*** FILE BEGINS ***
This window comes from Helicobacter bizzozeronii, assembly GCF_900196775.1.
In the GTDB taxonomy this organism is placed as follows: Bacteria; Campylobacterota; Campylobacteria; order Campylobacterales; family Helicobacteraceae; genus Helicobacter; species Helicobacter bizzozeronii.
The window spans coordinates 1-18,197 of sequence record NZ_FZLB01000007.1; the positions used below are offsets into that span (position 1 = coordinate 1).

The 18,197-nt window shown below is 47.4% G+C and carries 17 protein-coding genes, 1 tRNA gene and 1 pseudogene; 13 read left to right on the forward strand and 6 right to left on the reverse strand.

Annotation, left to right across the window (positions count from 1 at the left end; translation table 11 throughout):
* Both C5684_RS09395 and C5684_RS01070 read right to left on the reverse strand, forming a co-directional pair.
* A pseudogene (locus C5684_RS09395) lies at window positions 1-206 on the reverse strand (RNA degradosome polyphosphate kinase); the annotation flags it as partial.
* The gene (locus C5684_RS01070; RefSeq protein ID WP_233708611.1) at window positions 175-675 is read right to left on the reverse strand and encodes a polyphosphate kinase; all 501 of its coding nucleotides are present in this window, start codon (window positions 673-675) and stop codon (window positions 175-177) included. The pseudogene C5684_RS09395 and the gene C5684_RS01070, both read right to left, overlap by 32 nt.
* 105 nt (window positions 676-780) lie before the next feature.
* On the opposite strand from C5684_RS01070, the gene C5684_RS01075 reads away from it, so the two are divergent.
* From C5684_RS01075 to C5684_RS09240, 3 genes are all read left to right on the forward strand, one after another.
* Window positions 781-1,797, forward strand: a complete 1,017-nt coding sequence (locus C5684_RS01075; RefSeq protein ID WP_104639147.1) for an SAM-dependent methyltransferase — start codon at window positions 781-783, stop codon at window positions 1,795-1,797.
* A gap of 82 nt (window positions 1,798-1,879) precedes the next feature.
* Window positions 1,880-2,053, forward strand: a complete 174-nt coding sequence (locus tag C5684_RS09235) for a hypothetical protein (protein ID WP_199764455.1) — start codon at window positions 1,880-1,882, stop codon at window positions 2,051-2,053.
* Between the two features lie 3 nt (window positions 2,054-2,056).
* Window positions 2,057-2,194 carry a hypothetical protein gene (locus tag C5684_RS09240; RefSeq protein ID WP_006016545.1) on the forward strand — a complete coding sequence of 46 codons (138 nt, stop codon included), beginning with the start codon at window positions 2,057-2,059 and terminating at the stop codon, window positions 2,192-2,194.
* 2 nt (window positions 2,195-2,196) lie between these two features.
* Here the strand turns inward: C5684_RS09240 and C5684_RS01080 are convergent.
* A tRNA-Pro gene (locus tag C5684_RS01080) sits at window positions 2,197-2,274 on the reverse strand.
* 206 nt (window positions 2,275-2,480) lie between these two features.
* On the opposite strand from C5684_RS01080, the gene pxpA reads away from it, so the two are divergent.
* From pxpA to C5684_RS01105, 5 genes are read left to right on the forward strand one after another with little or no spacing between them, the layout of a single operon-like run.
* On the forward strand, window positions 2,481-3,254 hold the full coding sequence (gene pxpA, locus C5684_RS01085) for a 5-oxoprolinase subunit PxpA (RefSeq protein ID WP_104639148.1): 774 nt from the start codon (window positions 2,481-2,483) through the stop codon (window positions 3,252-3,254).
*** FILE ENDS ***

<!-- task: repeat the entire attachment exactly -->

This window comes from Helicobacter bizzozeronii, assembly GCF_900196775.1.
In the GTDB taxonomy this organism is placed as follows: Bacteria; Campylobacterota; Campylobacteria; order Campylobacterales; family Helicobacteraceae; genus Helicobacter; species Helicobacter bizzozeronii.
The window spans coordinates 1-18,197 of sequence record NZ_FZLB01000007.1; the positions used below are offsets into that span (position 1 = coordinate 1).

The 18,197-nt window shown below is 47.4% G+C and carries 17 protein-coding genes, 1 tRNA gene and 1 pseudogene; 13 read left to right on the forward strand and 6 right to left on the reverse strand.

Annotation, left to right across the window (positions count from 1 at the left end; translation table 11 throughout):
* Both C5684_RS09395 and C5684_RS01070 read right to left on the reverse strand, forming a co-directional pair.
* A pseudogene (locus C5684_RS09395) lies at window positions 1-206 on the reverse strand (RNA degradosome polyphosphate kinase); the annotation flags it as partial.
* The gene (locus C5684_RS01070; RefSeq protein ID WP_233708611.1) at window positions 175-675 is read right to left on the reverse strand and encodes a polyphosphate kinase; all 501 of its coding nucleotides are present in this window, start codon (window positions 673-675) and stop codon (window positions 175-177) included. The pseudogene C5684_RS09395 and the gene C5684_RS01070, both read right to left, overlap by 32 nt.
* 105 nt (window positions 676-780) lie before the next feature.
* On the opposite strand from C5684_RS01070, the gene C5684_RS01075 reads away from it, so the two are divergent.
* From C5684_RS01075 to C5684_RS09240, 3 genes are all read left to right on the forward strand, one after another.
* Window positions 781-1,797, forward strand: a complete 1,017-nt coding sequence (locus C5684_RS01075; RefSeq protein ID WP_104639147.1) for an SAM-dependent methyltransferase — start codon at window positions 781-783, stop codon at window positions 1,795-1,797.
* A gap of 82 nt (window positions 1,798-1,879) precedes the next feature.
* Window positions 1,880-2,053, forward strand: a complete 174-nt coding sequence (locus tag C5684_RS09235) for a hypothetical protein (protein ID WP_199764455.1) — start codon at window positions 1,880-1,882, stop codon at window positions 2,051-2,053.
* Between the two features lie 3 nt (window positions 2,054-2,056).
* Window positions 2,057-2,194 carry a hypothetical protein gene (locus tag C5684_RS09240; RefSeq protein ID WP_006016545.1) on the forward strand — a complete coding sequence of 46 codons (138 nt, stop codon included), beginning with the start codon at window positions 2,057-2,059 and terminating at the stop codon, window positions 2,192-2,194.
* 2 nt (window positions 2,195-2,196) lie between these two features.
* Here the strand turns inward: C5684_RS09240 and C5684_RS01080 are convergent.
* A tRNA-Pro gene (locus tag C5684_RS01080) sits at window positions 2,197-2,274 on the reverse strand.
* 206 nt (window positions 2,275-2,480) lie between these two features.
* On the opposite strand from C5684_RS01080, the gene pxpA reads away from it, so the two are divergent.
* From pxpA to C5684_RS01105, 5 genes are read left to right on the forward strand one after another with little or no spacing between them, the layout of a single operon-like run.
* On the forward strand, window positions 2,481-3,254 hold the full coding sequence (gene pxpA, locus C5684_RS01085) for a 5-oxoprolinase subunit PxpA (RefSeq protein ID WP_104639148.1): 774 nt from the start codon (window positions 2,481-2,483) through the stop codon (window positions 3,252-3,254).